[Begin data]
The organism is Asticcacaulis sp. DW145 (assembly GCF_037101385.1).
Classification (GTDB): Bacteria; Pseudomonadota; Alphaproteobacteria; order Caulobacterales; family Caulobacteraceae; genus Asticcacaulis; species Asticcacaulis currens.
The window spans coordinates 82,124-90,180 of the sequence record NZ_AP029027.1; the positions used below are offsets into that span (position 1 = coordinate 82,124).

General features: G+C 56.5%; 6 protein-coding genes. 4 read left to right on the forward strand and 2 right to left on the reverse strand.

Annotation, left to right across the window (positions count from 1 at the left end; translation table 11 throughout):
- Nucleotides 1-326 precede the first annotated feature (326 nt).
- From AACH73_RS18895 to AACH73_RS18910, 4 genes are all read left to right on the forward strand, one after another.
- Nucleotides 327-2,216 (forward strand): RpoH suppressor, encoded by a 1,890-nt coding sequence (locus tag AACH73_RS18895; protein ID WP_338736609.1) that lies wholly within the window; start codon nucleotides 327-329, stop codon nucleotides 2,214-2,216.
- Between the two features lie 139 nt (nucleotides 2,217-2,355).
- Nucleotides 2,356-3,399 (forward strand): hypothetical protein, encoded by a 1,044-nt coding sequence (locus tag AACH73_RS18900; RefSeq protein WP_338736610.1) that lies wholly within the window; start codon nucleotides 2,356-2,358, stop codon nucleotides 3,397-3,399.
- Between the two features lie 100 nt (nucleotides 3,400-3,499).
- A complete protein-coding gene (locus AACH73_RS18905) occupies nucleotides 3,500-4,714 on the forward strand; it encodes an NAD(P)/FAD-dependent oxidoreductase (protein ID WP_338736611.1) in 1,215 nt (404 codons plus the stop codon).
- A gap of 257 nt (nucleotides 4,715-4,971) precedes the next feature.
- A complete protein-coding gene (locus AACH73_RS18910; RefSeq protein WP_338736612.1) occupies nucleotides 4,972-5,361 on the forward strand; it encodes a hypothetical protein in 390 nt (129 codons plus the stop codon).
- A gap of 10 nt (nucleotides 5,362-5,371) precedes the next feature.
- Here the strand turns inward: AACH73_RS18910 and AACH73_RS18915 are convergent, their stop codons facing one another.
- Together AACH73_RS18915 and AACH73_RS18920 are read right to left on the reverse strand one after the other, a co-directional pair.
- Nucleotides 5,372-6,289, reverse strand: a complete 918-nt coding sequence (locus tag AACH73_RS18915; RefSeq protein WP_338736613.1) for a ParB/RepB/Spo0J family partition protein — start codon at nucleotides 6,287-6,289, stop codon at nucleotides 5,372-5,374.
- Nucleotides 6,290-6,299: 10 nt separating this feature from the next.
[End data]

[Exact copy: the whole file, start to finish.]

The organism is Asticcacaulis sp. DW145 (assembly GCF_037101385.1).
Classification (GTDB): Bacteria; Pseudomonadota; Alphaproteobacteria; order Caulobacterales; family Caulobacteraceae; genus Asticcacaulis; species Asticcacaulis currens.
The window spans coordinates 82,124-90,180 of the sequence record NZ_AP029027.1; the positions used below are offsets into that span (position 1 = coordinate 82,124).

General features: G+C 56.5%; 6 protein-coding genes. 4 read left to right on the forward strand and 2 right to left on the reverse strand.

Annotation, left to right across the window (positions count from 1 at the left end; translation table 11 throughout):
- Nucleotides 1-326 precede the first annotated feature (326 nt).
- From AACH73_RS18895 to AACH73_RS18910, 4 genes are all read left to right on the forward strand, one after another.
- Nucleotides 327-2,216 (forward strand): RpoH suppressor, encoded by a 1,890-nt coding sequence (locus tag AACH73_RS18895; protein ID WP_338736609.1) that lies wholly within the window; start codon nucleotides 327-329, stop codon nucleotides 2,214-2,216.
- Between the two features lie 139 nt (nucleotides 2,217-2,355).
- Nucleotides 2,356-3,399 (forward strand): hypothetical protein, encoded by a 1,044-nt coding sequence (locus tag AACH73_RS18900; RefSeq protein WP_338736610.1) that lies wholly within the window; start codon nucleotides 2,356-2,358, stop codon nucleotides 3,397-3,399.
- Between the two features lie 100 nt (nucleotides 3,400-3,499).
- A complete protein-coding gene (locus AACH73_RS18905) occupies nucleotides 3,500-4,714 on the forward strand; it encodes an NAD(P)/FAD-dependent oxidoreductase (protein ID WP_338736611.1) in 1,215 nt (404 codons plus the stop codon).
- A gap of 257 nt (nucleotides 4,715-4,971) precedes the next feature.
- A complete protein-coding gene (locus AACH73_RS18910; RefSeq protein WP_338736612.1) occupies nucleotides 4,972-5,361 on the forward strand; it encodes a hypothetical protein in 390 nt (129 codons plus the stop codon).
- A gap of 10 nt (nucleotides 5,362-5,371) precedes the next feature.
- Here the strand turns inward: AACH73_RS18910 and AACH73_RS18915 are convergent, their stop codons facing one another.
- Together AACH73_RS18915 and AACH73_RS18920 are read right to left on the reverse strand one after the other, a co-directional pair.
- Nucleotides 5,372-6,289, reverse strand: a complete 918-nt coding sequence (locus tag AACH73_RS18915; RefSeq protein WP_338736613.1) for a ParB/RepB/Spo0J family partition protein — start codon at nucleotides 6,287-6,289, stop codon at nucleotides 5,372-5,374.
- Nucleotides 6,290-6,299: 10 nt separating this feature from the next.